Be instant ( ἐπίστηθι )
Better, be ready. Once in Paul, 1 Thessalonians 5:3. Frequent in Luke and Acts. Lit. stand by, be at hand, be present. To come suddenly upon, Luke 2:38. Hence, be ready. Instant signifies urgent, importunate, persevering. Lat. instare to press upon. Thus Latimer, “I preached at the instant request of a curate.” So N.T., Romans 12:12, “Continuing instant in prayer.”
In season ( εὐκαίρως )
Only here and Mark 14:11. lxx once, Mark href="/desk/?q=mr+6:31&sr=1">Mark 6:31; 1 Corinthians 16:12: εὐκαιρία opportunity Matthew 26:16: εὔκαιρος seasonableconvenient, Mark 6:21; Hebrews 4:16.
Out of season ( ἀκαίρως )
N.T.olxx once, Philemon href="/desk/?q=phm+4:10&sr=1">Philemon 4:10. Timothy is not advised to disregard opportuneness, but to discharge his duty to those with whom he deals, whether it be welcome or not.
Reprove ( ἔλεγξον )
Rather, convict of their errors. See on 1 Timothy 5:20and John 3:20. In Paul, 1 Corinthians 14:24; Ephesians 5:11, Ephesians 5:13. Comp. ἐλεγμόν conviction 2 Timothy 3:16.
Rebuke ( ἐπιτίμησον )
In Pastorals only here. oP. Mostly in the Synoptic Gospels, where it is frequent. It has two meanings: rebuke, as Matthew 8:26; Luke 17:3, and charge, as Matthew 12:16; Matthew 16:20, commonly followed by ἵνα thator λέγων saying(Matthew 20:31; Mark 1:25; Mark 3:12; Mark 8:30; Luke 4:35), but see Luke 9:21. The word implies a sharp, severe rebuke, with, possibly, a suggestion in some cases of impending penalty ( τιμή ); charge on pain of. This might go to justify the rendering of Holtzmann and von Soden, threaten. To charge on pain of penalty for disobedience implies a menace, in this case of future judgment.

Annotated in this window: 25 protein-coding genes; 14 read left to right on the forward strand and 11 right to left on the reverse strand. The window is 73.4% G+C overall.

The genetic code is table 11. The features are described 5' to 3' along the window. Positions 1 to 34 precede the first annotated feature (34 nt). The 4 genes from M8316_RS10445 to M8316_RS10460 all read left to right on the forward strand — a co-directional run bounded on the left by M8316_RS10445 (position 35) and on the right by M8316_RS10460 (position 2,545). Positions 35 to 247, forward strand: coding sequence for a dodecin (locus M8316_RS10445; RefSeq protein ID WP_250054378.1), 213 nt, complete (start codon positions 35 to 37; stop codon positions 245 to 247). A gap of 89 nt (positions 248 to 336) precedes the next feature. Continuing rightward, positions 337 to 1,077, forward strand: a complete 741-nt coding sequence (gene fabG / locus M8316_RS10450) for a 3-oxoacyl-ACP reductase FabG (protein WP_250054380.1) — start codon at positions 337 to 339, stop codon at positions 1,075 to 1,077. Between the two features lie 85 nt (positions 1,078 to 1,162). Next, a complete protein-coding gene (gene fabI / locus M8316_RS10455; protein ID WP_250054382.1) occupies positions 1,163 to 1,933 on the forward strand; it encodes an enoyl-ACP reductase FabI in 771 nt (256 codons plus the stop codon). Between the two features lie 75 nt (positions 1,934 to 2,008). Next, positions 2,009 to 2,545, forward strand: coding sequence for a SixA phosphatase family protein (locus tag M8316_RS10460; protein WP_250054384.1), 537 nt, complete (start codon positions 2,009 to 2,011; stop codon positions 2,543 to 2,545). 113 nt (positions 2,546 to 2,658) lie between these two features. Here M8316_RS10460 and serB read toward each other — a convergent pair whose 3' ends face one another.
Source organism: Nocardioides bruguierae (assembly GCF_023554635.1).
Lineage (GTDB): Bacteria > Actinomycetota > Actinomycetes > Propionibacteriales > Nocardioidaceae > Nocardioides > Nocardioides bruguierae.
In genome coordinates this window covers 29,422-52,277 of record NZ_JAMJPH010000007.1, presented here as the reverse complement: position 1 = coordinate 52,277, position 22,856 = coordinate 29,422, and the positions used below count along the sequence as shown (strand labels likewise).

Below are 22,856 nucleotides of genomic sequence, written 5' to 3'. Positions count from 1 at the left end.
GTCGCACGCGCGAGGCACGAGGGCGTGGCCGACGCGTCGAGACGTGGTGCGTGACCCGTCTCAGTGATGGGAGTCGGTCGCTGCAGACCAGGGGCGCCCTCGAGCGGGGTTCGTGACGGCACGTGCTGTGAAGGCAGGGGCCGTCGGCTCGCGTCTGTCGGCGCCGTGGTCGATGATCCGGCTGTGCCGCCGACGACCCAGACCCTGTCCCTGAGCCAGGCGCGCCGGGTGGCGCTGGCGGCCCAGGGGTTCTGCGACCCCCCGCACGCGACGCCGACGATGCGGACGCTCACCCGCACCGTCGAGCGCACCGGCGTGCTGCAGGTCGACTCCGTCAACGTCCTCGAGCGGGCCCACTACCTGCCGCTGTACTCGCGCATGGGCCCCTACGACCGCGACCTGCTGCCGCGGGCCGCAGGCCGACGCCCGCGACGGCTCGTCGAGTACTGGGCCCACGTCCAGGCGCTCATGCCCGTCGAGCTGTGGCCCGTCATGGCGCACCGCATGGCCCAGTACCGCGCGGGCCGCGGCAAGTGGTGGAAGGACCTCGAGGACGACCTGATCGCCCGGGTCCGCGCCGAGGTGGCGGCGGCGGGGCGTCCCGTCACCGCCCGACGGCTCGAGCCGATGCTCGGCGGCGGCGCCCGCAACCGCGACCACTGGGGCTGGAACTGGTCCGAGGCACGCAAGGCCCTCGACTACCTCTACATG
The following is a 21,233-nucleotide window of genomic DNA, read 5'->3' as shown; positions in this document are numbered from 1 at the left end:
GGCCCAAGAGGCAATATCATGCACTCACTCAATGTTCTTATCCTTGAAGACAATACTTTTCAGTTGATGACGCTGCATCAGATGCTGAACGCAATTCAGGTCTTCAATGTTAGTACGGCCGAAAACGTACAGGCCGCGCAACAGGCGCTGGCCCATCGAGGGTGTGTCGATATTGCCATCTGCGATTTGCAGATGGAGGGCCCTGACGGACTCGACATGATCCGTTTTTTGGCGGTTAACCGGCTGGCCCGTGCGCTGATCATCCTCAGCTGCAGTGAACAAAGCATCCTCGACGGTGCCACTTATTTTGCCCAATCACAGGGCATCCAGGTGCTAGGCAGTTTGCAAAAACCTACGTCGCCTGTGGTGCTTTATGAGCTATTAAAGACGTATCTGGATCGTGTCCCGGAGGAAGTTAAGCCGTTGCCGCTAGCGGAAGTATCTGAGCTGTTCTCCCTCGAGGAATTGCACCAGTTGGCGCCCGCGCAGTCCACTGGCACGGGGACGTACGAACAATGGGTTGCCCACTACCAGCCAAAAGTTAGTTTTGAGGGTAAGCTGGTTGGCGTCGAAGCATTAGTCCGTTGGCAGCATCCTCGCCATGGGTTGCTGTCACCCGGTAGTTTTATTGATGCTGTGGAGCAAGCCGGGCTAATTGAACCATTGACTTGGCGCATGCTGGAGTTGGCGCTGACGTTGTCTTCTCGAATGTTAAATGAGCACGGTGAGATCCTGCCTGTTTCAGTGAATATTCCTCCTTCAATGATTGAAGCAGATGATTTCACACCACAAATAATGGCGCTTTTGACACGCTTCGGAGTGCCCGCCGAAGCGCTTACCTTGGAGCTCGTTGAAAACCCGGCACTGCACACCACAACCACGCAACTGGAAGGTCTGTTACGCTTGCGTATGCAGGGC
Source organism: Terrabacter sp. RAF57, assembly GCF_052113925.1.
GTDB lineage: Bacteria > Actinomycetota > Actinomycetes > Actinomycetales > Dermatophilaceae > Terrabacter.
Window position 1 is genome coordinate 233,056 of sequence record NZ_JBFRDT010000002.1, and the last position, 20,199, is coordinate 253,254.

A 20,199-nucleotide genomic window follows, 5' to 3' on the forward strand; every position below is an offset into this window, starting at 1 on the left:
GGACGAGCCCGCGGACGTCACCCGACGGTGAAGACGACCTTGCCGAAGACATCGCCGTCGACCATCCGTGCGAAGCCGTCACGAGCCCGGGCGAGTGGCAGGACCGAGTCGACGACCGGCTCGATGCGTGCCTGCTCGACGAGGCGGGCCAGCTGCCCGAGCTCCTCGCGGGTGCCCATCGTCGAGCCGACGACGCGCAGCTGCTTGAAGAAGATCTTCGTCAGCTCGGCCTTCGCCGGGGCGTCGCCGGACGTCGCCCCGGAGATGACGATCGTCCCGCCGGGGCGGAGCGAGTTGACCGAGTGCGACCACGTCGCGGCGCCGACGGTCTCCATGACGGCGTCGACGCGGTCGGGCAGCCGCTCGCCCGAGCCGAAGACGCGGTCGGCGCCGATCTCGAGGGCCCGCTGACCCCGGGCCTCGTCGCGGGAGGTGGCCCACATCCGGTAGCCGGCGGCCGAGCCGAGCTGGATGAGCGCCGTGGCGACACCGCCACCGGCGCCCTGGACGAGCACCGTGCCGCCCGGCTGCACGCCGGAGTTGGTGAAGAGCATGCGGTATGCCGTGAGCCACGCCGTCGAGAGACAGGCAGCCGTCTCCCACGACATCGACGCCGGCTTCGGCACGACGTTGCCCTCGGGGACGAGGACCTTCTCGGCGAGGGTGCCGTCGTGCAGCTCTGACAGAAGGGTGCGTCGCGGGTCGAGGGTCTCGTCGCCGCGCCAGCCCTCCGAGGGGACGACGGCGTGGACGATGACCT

Exhort ( παρακάλεσον )
See on consolation, Luke 6:24; see on comfort, Acts 9:31. Tischendorf changes the order of the three imperatives, reading ἔλεγξον, παρακάλεσον, ἐπιτίμησον . In that case there is a climax: first convict of error, then, exhort to forsake error, finally threaten with the penalty of persistence in error.
With all longsuffering and doctrine ( ἐν πασῃ μακροθυμίᾳ )
Πάσῃ , every possible exhibition of longsuffering, etc. For doctrine rend. teaching. The combination is suggestive. Longsuffering is to be maintained against the temptations to anger presented by the obstinacy and perverseness of certain hearers; and such are to be met, not merely with rebuke, but also with sound and reasonable instruction in the truth. So Calvin: “Those who are strong only in fervor and sharpness, but are not fortified with solid doctrine, weary themselves in their vigorous efforts, make a great noise, rave,
make no headway because they build without foundation.” Men will not be won to the truth by scolding. “They should understand what they hear, and learn by perceive why they are rebuked” (Bahnsen). Διδαχή teachingonly here and Titus 1:9in Pastorals. The usual word is διδασκαλία . Paul uses both.